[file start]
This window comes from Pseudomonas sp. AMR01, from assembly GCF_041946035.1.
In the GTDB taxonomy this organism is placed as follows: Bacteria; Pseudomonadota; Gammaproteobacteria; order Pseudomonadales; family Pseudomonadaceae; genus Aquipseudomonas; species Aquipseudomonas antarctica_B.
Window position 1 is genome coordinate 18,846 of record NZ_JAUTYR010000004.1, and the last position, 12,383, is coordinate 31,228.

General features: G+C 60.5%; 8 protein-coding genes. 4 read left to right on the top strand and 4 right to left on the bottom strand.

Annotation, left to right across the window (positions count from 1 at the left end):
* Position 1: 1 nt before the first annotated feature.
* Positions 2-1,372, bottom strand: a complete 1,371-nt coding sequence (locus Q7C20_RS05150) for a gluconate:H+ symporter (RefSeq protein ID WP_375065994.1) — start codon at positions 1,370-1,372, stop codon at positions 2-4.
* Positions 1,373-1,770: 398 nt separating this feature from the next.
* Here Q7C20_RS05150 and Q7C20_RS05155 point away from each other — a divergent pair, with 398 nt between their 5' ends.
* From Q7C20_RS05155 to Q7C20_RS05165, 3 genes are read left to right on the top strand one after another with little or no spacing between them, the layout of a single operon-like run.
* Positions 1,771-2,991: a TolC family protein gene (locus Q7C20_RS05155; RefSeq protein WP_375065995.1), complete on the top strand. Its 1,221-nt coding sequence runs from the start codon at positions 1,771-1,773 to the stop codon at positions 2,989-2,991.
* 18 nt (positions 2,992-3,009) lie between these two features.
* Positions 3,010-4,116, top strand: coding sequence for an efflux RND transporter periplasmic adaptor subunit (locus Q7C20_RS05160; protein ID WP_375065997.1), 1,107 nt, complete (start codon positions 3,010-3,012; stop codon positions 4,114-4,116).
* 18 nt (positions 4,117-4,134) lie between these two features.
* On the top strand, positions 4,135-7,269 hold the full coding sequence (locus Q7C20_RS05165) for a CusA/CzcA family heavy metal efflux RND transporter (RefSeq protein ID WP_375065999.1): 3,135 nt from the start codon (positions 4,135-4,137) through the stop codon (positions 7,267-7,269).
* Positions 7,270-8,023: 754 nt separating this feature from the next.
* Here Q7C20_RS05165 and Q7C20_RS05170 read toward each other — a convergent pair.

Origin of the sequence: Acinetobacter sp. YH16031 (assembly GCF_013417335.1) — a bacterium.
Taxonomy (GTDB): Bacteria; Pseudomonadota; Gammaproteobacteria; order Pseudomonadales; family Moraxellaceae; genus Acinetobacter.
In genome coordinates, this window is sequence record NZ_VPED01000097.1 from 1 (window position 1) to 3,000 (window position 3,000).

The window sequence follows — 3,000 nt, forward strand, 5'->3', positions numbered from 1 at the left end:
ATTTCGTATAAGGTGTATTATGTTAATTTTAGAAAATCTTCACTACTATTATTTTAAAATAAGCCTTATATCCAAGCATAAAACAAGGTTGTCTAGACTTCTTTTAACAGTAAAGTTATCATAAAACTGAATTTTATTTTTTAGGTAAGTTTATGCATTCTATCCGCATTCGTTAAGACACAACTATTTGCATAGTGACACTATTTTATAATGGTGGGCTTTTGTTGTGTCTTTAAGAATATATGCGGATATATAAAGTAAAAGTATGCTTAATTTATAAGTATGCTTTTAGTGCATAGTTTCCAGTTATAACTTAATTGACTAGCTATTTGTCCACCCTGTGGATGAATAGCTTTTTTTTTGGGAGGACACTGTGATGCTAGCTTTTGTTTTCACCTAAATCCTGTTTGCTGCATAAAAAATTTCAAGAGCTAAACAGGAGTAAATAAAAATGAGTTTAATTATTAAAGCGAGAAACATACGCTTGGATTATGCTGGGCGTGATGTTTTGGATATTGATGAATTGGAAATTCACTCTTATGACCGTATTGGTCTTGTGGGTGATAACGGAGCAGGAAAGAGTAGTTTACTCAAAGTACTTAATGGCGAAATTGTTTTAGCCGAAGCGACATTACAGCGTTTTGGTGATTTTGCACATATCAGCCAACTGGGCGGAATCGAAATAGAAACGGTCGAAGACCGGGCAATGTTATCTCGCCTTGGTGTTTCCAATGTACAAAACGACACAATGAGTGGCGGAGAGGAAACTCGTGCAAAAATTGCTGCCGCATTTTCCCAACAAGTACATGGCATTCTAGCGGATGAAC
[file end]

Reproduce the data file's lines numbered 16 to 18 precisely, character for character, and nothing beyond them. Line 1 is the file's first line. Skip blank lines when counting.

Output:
* Positions 7,270-8,023: 754 nt separating this feature from the next.
* Here Q7C20_RS05165 and Q7C20_RS05170 read toward each other — a convergent pair.

Origin of the sequence: Acinetobacter sp. YH16031 (assembly GCF_013417335.1) — a bacterium.